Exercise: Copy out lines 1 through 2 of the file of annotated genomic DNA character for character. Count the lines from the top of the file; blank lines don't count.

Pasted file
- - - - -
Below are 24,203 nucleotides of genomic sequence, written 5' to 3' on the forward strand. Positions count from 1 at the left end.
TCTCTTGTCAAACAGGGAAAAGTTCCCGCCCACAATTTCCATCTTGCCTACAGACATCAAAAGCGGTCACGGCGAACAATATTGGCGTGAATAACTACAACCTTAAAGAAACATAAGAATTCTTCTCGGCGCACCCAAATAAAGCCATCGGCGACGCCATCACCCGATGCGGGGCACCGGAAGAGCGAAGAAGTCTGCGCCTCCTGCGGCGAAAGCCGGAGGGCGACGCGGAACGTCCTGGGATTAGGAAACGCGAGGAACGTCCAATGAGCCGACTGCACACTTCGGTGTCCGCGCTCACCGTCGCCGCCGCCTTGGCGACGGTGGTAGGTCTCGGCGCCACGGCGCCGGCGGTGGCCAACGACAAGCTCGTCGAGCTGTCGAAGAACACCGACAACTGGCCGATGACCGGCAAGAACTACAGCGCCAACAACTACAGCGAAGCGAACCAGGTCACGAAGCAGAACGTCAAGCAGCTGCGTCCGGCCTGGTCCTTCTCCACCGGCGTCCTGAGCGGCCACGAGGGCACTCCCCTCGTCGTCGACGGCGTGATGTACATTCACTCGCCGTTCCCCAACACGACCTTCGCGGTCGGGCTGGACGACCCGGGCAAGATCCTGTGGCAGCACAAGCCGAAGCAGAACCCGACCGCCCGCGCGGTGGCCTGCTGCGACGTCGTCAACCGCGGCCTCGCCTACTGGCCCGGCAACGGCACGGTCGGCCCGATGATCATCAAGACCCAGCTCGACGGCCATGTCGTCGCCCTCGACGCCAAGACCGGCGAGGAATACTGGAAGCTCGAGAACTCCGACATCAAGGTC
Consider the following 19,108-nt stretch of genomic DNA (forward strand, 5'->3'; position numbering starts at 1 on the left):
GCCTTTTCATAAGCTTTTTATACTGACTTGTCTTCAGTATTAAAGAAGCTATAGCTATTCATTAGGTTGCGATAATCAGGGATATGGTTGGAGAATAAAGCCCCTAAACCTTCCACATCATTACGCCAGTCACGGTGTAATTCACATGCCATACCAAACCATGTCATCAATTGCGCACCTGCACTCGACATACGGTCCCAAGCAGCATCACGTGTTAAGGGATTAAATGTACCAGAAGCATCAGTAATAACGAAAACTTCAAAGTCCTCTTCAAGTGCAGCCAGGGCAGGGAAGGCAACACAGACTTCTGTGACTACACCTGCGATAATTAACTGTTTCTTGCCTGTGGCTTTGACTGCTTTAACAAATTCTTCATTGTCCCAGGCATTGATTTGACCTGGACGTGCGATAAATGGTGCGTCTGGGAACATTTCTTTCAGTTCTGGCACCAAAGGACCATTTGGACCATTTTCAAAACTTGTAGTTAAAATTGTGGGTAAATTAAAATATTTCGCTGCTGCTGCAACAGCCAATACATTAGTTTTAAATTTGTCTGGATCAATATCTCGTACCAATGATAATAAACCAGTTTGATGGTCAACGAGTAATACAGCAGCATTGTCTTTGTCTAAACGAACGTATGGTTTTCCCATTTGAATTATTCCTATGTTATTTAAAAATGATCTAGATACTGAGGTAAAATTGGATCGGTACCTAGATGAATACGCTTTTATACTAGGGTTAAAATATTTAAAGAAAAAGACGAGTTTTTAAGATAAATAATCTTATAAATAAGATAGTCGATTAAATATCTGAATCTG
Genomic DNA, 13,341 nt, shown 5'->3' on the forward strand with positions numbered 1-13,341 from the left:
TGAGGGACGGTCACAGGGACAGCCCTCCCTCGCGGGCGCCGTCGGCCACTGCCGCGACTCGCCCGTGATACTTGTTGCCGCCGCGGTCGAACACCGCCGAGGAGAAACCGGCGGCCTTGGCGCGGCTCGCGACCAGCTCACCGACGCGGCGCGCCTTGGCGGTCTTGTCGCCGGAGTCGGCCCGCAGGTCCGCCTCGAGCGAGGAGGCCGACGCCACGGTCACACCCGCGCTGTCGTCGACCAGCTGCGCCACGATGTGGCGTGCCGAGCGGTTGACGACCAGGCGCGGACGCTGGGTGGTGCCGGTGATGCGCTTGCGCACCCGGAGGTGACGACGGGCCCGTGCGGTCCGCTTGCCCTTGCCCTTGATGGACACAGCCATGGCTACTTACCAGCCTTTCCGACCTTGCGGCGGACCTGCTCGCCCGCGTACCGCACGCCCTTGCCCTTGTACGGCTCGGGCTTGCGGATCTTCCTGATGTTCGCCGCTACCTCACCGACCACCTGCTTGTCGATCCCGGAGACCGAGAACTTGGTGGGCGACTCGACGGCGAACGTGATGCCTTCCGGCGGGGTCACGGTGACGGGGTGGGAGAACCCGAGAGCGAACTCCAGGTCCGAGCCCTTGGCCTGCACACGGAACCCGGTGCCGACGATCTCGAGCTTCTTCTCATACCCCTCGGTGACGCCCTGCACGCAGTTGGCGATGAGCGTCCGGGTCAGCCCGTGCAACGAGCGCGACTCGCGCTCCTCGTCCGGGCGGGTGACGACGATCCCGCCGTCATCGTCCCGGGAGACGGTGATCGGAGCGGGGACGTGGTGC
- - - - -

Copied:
Below are 24,203 nucleotides of genomic sequence, written 5' to 3' on the forward strand. Positions count from 1 at the left end.
TCTCTTGTCAAACAGGGAAAAGTTCCCGCCCACAATTTCCATCTTGCCTACAGACATCAAAAGCGGTCACGGCGAACAATATTGGCGTGAATAACTACAACCTTAAAGAAACATAAGAATTCTTCTCGGCGCACCCAAATAAAGCCATCGGCGACGCCATCACCCGATGCGGGGCACCGGAAGAGCGAAGAAGTCTGCGCCTCCTGCGGCGAAAGCCGGAGGGCGACGCGGAACGTCCTGGGATTAGGAAACGCGAGGAACGTCCAATGAGCCGACTGCACACTTCGGTGTCCGCGCTCACCGTCGCCGCCGCCTTGGCGACGGTGGTAGGTCTCGGCGCCACGGCGCCGGCGGTGGCCAACGACAAGCTCGTCGAGCTGTCGAAGAACACCGACAACTGGCCGATGACCGGCAAGAACTACAGCGCCAACAACTACAGCGAAGCGAACCAGGTCACGAAGCAGAACGTCAAGCAGCTGCGTCCGGCCTGGTCCTTCTCCACCGGCGTCCTGAGCGGCCACGAGGGCACTCCCCTCGTCGTCGACGGCGTGATGTACATTCACTCGCCGTTCCCCAACACGACCTTCGCGGTCGGGCTGGACGACCCGGGCAAGATCCTGTGGCAGCACAAGCCGAAGCAGAACCCGACCGCCCGCGCGGTGGCCTGCTGCGACGTCGTCAACCGCGGCCTCGCCTACTGGCCCGGCAACGGCACGGTCGGCCCGATGATCATCAAGACCCAGCTCGACGGCCATGTCGTCGCCCTCGACGCCAAGACCGGCGAGGAATACTGGAAGCTCGAGAACTCCGACATCAAGGTC